It's not easy to create powerful relationship dynamic that don't devolve into common themes. Romance, hatred, competitors, it's all the same these days and it's hard to create a dynamic that isn't any one thing and is layered in a way that makes the relationship so much more impactful. Star Trek hasn't always done great with the layered dynamics, oftentimes sticking with the easy tropes.
Jean-Luc Picard's mentorship of Data, the romantic relationship between Kasidy Yates and Benjamin Sisko, and of course whatever Worf was up to with whichever woman he was courting. Sometimes, though, the writers develop a dynamic that is far superior to anything else written.
An example would be Dr. Julian Bashir and Elim Garak. The perpetually bored Starfleet doctor finally found someone he couldn't figure out in the Cardassian ex-spy Garak. That was a well-written friendship that sometimes bordered on the combative.
Another, and even greater dynamic, however, was the one between Kathryn Janeway and Chakotay on Star Trek: Voyager. The two were written so perfectly that you're not sure if they love one another, are in love with one another, or respect no one more than one another. It's complicated, it's vast and the way that Kate Mulgrew (Janeway) and Robert Beltran (Chakotay) played their characters was nothing short of perfection.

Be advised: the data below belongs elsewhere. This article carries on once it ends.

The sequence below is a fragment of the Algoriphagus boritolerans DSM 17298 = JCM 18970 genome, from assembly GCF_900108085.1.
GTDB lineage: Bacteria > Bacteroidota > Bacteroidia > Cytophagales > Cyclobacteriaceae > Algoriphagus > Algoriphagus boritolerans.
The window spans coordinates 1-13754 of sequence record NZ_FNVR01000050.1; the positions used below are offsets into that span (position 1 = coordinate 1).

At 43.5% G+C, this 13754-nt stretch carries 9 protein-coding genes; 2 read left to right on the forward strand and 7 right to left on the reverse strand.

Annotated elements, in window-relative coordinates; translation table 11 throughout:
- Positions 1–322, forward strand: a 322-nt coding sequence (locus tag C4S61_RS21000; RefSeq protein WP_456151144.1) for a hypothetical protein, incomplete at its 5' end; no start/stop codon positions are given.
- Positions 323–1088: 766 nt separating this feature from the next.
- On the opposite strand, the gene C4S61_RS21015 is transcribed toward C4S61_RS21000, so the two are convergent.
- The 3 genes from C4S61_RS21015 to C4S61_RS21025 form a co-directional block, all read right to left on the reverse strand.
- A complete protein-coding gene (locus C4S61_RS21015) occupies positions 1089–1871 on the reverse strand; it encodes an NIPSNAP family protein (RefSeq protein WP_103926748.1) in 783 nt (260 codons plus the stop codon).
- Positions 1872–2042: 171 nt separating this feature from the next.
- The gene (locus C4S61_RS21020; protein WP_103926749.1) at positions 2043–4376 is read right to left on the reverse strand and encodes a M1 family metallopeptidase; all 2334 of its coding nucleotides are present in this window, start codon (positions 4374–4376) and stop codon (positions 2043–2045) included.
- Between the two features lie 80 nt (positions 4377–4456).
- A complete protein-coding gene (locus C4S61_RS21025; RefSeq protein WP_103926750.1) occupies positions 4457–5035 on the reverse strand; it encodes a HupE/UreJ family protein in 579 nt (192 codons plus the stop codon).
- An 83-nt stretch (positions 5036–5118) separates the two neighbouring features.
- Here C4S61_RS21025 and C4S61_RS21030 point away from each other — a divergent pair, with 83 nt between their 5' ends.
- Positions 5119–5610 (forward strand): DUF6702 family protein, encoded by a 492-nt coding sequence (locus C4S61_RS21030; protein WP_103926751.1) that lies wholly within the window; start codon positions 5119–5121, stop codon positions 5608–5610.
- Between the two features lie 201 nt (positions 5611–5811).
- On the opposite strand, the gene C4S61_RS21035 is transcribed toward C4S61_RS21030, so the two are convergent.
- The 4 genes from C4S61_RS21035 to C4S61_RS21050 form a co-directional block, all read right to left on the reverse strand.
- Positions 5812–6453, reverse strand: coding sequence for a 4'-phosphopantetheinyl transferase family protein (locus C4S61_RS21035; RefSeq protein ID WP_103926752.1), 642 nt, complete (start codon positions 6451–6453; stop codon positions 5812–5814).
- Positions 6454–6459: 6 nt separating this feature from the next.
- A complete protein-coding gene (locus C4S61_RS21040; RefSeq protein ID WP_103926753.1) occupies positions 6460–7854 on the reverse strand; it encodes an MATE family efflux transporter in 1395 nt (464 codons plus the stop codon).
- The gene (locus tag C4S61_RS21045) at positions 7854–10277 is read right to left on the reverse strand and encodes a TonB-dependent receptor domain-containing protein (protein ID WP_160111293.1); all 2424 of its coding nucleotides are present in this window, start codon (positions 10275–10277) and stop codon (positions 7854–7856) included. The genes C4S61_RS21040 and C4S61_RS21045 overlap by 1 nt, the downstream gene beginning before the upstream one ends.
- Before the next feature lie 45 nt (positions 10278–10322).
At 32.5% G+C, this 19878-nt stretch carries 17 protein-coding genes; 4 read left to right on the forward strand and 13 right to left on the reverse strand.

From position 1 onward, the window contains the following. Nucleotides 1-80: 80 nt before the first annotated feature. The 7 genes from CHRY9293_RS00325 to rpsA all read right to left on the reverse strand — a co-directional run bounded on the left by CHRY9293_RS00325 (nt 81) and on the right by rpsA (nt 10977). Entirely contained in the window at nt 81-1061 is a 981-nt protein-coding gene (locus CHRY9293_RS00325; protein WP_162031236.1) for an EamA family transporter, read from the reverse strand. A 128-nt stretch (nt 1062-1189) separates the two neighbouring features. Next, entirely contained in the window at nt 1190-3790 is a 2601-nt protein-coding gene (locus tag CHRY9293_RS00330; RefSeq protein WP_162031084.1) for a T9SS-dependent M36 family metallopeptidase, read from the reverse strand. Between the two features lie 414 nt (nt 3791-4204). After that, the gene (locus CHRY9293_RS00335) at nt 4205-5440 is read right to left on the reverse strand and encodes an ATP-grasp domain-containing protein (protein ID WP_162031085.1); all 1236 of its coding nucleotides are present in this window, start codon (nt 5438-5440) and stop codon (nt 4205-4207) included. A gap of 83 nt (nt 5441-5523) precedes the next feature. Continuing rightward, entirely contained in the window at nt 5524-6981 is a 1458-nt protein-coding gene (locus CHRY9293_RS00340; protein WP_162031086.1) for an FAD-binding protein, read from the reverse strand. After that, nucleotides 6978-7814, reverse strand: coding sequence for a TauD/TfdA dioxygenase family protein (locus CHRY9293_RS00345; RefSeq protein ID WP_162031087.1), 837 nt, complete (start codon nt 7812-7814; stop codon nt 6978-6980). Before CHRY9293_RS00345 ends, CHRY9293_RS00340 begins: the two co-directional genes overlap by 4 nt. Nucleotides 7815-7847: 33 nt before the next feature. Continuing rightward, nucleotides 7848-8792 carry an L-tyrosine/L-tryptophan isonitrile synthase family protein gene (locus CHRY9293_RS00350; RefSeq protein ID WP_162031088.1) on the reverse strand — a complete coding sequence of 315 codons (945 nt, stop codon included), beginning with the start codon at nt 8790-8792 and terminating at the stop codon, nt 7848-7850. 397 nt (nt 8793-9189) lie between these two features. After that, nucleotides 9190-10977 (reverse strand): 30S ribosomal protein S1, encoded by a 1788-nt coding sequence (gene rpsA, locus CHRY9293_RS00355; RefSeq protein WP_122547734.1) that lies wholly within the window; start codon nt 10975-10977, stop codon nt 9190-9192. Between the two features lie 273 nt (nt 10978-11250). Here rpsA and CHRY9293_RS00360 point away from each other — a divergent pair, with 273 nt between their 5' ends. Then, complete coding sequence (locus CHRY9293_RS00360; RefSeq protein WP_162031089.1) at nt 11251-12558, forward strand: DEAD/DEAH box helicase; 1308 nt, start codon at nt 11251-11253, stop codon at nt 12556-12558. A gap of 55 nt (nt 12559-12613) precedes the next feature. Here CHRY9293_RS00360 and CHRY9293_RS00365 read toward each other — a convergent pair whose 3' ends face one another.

It was the backbone of so many story arcs in Voyager, as well as one of the most compelling plot points in Star Trek: Prodigy. They would make the most wonderful romantic couple, but their unwavering support of one another is simply the thing that drives this dynamic forward. While it'd be easy to slide them into a romantic pairing, it's the soldier-like duty they have to one another that truly cements them as...whatever they are.
There's an unwavering loyalty to one another that supersedes common emotional entrapments and instead is steadfast in its duty to the cause. But it's not because they're Starfleet officers, it's because it's Janeway and Chakotay. Their bond expands past their ranks and official oaths. They would break Starfleet's regulations time and time again if it meant protecting and helping the other.
It's what makes the pairing so impressive, it's not one bound by your common call to duty, but instead a call to service. Not of a larger entity, but to those they value the most. It's why looking at their pairing as romantic falls short, there is more there than your commonplace affection and lustful desires.
They have earned respect from one another that most won't ever be able to fathom, let alone replicate. It's a fitting dynamic that shouldn't be simply viewed in a monochrome view of emotions and relationships. They are complicated, vast, and fascinating.
They are the best written pair in the franchise's history, by far.